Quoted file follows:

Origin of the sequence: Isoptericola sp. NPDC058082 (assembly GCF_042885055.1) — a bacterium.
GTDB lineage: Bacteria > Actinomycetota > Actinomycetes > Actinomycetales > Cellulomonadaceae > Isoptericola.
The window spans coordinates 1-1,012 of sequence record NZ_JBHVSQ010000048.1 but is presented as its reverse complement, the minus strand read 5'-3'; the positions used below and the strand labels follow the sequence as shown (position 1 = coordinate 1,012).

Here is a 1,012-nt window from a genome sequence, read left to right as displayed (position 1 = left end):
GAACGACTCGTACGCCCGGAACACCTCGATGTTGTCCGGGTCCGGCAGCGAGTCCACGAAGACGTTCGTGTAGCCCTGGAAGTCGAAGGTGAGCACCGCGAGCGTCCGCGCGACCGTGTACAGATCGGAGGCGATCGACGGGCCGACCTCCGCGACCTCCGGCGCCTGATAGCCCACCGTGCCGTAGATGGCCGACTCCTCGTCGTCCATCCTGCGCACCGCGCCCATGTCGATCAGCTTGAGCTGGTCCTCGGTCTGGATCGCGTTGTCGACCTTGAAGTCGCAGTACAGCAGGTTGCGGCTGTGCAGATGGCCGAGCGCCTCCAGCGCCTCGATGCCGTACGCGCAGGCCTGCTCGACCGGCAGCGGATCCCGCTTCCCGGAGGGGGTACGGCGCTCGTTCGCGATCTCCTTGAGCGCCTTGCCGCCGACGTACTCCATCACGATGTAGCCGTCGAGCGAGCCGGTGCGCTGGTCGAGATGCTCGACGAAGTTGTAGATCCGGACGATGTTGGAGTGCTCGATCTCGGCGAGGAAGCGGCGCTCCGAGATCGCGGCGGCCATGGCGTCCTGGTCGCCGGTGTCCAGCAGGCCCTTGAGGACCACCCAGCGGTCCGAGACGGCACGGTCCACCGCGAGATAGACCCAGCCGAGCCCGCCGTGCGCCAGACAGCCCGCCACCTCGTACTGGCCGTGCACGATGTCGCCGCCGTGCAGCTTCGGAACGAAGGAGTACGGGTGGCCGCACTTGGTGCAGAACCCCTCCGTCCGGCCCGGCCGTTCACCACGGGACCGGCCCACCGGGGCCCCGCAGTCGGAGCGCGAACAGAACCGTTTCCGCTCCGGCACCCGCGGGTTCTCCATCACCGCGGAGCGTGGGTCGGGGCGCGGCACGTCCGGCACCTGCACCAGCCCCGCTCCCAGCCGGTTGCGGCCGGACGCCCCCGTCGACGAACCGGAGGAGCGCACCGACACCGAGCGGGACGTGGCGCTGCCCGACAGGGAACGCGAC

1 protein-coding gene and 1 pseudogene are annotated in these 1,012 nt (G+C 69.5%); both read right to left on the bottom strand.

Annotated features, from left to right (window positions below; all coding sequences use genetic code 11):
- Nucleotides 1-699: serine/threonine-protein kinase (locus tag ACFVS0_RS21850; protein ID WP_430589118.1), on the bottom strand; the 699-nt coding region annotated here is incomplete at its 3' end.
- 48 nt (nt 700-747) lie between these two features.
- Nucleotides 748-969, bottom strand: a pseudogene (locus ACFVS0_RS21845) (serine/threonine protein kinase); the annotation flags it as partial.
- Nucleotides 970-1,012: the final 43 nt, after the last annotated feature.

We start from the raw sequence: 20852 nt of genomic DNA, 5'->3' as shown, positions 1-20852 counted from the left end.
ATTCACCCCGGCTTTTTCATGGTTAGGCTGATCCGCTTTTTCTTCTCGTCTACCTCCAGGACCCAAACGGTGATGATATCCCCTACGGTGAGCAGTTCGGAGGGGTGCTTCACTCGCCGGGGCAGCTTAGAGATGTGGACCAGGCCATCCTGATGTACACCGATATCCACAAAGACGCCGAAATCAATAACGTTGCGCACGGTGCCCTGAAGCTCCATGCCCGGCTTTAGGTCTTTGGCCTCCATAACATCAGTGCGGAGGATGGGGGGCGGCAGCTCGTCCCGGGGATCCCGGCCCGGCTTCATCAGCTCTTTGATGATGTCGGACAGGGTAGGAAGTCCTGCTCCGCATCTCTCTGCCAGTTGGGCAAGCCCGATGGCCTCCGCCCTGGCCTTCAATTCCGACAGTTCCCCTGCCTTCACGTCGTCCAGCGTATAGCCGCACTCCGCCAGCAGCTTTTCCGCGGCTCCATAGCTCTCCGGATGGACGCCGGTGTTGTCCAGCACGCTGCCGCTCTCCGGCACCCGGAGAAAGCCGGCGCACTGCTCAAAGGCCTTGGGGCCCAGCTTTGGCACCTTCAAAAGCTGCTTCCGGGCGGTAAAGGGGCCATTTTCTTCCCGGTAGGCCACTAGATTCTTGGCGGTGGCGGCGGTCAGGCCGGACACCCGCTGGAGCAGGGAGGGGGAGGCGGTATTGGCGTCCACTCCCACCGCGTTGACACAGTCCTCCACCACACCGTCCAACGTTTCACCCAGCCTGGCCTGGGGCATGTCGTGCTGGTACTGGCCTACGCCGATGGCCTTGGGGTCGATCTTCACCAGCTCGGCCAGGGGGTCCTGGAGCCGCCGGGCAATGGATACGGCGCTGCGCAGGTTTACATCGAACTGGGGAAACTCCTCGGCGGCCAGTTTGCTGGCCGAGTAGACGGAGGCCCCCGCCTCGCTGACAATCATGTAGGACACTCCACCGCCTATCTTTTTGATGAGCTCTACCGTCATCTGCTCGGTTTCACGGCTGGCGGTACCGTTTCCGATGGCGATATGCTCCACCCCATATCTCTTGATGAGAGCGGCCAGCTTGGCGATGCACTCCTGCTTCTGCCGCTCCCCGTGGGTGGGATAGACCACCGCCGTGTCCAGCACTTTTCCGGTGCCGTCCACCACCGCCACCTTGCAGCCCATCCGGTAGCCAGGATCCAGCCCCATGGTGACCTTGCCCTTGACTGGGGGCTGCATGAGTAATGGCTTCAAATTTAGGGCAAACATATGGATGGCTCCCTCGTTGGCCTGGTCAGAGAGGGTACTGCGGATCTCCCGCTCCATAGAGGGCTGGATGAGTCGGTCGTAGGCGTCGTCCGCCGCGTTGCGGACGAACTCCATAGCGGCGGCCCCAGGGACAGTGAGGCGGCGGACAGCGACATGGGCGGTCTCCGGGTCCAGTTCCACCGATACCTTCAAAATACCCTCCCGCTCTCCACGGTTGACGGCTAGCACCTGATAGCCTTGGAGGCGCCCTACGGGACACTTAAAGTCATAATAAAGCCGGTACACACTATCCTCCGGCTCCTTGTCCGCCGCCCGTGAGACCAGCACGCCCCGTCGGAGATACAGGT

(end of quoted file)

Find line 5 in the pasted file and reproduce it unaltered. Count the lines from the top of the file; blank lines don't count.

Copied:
GAACGACTCGTACGCCCGGAACACCTCGATGTTGTCCGGGTCCGGCAGCGAGTCCACGAAGACGTTCGTGTAGCCCTGGAAGTCGAAGGTGAGCACCGCGAGCGTCCGCGCGACCGTGTACAGATCGGAGGCGATCGACGGGCCGACCTCCGCGACCTCCGGCGCCTGATAGCCCACCGTGCCGTAGATGGCCGACTCCTCGTCGTCCATCCTGCGCACCGCGCCCATGTCGATCAGCTTGAGCTGGTCCTCGGTCTGGATCGCGTTGTCGACCTTGAAGTCGCAGTACAGCAGGTTGCGGCTGTGCAGATGGCCGAGCGCCTCCAGCGCCTCGATGCCGTACGCGCAGGCCTGCTCGACCGGCAGCGGATCCCGCTTCCCGGAGGGGGTACGGCGCTCGTTCGCGATCTCCTTGAGCGCCTTGCCGCCGACGTACTCCATCACGATGTAGCCGTCGAGCGAGCCGGTGCGCTGGTCGAGATGCTCGACGAAGTTGTAGATCCGGACGATGTTGGAGTGCTCGATCTCGGCGAGGAAGCGGCGCTCCGAGATCGCGGCGGCCATGGCGTCCTGGTCGCCGGTGTCCAGCAGGCCCTTGAGGACCACCCAGCGGTCCGAGACGGCACGGTCCACCGCGAGATAGACCCAGCCGAGCCCGCCGTGCGCCAGACAGCCCGCCACCTCGTACTGGCCGTGCACGATGTCGCCGCCGTGCAGCTTCGGAACGAAGGAGTACGGGTGGCCGCACTTGGTGCAGAACCCCTCCGTCCGGCCCGGCCGTTCACCACGGGACCGGCCCACCGGGGCCCCGCAGTCGGAGCGCGAACAGAACCGTTTCCGCTCCGGCACCCGCGGGTTCTCCATCACCGCGGAGCGTGGGTCGGGGCGCGGCACGTCCGGCACCTGCACCAGCCCCGCTCCCAGCCGGTTGCGGCCGGACGCCCCCGTCGACGAACCGGAGGAGCGCACCGACACCGAGCGGGACGTGGCGCTGCCCGACAGGGAACGCGAC